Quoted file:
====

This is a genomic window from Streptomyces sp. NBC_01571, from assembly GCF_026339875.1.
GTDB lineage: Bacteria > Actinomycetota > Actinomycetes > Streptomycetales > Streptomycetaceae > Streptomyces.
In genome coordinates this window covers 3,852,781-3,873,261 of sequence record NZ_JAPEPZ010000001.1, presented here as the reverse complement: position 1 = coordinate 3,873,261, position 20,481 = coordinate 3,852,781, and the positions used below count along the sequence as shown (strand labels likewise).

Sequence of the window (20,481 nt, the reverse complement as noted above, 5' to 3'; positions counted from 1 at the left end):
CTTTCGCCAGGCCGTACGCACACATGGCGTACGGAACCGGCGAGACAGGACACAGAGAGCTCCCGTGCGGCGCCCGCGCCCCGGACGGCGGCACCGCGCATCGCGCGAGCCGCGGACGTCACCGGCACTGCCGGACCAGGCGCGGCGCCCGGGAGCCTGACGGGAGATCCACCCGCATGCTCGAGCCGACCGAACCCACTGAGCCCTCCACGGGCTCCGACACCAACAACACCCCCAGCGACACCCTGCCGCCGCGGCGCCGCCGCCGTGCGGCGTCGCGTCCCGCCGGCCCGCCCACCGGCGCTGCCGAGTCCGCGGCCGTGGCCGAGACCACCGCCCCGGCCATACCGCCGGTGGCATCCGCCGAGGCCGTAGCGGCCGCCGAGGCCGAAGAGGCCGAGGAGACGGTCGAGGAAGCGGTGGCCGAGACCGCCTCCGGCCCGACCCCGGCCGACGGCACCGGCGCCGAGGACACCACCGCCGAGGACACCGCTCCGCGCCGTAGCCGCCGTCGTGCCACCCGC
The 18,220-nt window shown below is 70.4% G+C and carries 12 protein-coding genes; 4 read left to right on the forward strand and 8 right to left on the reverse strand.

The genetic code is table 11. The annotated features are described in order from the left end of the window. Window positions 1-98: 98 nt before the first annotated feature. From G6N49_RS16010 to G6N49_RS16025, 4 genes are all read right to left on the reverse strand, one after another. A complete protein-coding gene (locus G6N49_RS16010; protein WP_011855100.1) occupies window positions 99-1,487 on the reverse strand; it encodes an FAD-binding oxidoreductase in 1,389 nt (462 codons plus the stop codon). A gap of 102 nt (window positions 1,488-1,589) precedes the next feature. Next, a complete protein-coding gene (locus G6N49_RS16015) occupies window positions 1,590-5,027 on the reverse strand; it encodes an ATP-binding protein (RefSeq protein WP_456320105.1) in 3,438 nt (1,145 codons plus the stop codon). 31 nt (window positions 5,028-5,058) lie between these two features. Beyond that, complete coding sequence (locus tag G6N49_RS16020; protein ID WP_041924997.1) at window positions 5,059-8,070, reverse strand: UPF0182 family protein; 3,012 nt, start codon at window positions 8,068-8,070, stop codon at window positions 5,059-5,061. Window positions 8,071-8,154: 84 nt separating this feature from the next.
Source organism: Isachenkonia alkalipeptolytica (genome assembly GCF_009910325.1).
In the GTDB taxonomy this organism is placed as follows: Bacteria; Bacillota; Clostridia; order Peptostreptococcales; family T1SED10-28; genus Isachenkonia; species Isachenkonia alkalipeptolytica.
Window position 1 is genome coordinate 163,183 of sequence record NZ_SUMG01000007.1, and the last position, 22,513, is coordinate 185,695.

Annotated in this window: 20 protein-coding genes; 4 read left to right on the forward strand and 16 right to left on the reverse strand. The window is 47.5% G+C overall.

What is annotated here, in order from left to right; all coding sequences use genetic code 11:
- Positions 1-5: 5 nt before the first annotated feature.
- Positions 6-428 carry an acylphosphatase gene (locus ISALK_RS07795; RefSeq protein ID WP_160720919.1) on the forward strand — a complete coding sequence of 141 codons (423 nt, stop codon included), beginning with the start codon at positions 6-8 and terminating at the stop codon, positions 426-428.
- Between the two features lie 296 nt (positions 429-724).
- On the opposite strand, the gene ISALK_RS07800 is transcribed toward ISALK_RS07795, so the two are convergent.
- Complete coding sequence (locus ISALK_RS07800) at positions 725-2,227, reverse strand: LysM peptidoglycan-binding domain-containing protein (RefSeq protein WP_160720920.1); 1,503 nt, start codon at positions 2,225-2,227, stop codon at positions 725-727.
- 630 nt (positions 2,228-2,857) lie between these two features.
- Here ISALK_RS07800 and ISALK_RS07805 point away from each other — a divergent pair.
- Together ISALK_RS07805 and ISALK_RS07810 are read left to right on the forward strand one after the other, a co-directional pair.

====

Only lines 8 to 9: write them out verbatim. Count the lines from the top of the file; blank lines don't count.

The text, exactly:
Source organism: Isachenkonia alkalipeptolytica (genome assembly GCF_009910325.1).
In the GTDB taxonomy this organism is placed as follows: Bacteria; Bacillota; Clostridia; order Peptostreptococcales; family T1SED10-28; genus Isachenkonia; species Isachenkonia alkalipeptolytica.